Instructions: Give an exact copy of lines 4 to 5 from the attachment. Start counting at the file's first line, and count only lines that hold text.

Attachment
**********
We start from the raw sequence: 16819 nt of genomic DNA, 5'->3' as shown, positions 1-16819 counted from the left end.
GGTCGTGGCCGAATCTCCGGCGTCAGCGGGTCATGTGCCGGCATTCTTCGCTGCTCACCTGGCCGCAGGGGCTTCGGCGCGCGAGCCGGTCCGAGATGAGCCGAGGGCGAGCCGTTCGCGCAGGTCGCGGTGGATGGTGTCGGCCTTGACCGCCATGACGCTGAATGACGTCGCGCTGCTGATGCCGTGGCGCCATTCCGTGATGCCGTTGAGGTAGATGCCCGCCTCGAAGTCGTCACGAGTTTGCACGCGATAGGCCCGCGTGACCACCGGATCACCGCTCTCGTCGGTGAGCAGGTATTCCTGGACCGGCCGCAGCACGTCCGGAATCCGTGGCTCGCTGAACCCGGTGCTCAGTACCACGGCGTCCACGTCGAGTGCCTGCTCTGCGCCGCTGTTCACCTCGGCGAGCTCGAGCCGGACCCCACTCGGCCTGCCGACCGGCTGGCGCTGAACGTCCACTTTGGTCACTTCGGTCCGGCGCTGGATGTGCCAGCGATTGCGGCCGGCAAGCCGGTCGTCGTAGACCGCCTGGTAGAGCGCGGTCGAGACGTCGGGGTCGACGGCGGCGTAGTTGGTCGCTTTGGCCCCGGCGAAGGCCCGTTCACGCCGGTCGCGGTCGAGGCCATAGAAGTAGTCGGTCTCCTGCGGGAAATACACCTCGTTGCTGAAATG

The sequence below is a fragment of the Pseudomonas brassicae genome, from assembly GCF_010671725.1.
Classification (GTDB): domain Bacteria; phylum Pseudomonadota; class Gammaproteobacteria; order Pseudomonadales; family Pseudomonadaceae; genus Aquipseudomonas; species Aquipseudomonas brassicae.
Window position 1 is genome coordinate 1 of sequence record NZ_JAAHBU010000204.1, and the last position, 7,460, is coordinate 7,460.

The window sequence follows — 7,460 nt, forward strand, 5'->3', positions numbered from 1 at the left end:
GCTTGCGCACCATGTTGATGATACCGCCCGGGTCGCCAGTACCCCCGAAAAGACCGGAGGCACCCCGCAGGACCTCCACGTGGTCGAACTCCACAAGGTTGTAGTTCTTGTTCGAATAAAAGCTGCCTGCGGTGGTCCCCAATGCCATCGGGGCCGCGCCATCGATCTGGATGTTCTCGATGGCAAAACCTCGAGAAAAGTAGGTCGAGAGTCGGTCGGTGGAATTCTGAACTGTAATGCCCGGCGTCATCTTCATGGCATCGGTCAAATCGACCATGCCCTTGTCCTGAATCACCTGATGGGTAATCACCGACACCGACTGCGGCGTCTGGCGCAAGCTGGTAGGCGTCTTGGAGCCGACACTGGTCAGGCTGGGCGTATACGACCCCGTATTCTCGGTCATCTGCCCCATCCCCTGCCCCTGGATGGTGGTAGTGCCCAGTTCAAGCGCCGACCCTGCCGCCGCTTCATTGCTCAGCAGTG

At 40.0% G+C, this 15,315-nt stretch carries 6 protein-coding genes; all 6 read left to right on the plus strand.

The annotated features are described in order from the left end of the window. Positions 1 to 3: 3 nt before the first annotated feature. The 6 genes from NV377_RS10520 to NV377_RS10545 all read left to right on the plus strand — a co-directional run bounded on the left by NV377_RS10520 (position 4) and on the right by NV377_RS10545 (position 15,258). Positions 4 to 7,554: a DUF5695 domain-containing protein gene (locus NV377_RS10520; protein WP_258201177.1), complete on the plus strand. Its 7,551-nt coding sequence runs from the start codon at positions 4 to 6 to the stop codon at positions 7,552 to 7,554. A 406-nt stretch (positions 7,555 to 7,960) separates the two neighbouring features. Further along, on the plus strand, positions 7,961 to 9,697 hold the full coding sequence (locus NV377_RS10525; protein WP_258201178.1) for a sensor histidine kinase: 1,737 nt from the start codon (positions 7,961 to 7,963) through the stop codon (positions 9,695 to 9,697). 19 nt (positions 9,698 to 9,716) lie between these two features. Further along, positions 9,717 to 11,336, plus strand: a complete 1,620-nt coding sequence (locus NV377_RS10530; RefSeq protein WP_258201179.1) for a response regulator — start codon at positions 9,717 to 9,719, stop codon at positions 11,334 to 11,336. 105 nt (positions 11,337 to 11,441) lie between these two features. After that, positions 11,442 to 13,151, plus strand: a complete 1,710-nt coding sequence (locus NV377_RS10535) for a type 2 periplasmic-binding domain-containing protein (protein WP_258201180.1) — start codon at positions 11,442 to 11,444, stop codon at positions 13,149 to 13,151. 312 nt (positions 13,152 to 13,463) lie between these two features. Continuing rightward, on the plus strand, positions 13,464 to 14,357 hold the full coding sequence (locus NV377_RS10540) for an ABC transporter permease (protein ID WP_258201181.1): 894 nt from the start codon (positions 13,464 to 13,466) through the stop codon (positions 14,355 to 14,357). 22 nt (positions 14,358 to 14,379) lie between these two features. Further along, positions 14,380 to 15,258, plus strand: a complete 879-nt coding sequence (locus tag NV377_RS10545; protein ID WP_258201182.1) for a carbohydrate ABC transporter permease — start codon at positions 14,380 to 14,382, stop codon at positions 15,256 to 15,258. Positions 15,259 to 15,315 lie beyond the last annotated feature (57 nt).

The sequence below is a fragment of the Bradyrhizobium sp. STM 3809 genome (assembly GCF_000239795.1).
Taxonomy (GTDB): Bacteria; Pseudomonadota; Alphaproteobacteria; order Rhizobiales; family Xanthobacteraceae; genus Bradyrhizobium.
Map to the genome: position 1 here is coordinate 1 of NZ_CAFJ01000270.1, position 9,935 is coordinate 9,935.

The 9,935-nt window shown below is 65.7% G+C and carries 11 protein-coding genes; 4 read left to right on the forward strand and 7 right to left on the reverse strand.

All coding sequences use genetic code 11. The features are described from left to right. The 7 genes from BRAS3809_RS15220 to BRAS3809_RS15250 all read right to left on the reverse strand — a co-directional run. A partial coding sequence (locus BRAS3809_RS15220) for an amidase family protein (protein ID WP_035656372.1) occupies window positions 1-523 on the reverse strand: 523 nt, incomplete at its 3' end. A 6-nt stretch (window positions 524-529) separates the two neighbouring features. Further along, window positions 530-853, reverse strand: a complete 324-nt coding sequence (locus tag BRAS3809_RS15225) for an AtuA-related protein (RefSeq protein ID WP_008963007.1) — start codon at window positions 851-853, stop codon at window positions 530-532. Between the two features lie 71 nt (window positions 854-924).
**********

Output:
Classification (GTDB): domain Bacteria; phylum Pseudomonadota; class Gammaproteobacteria; order Pseudomonadales; family Pseudomonadaceae; genus Aquipseudomonas; species Aquipseudomonas brassicae.
Window position 1 is genome coordinate 1 of sequence record NZ_JAAHBU010000204.1, and the last position, 7,460, is coordinate 7,460.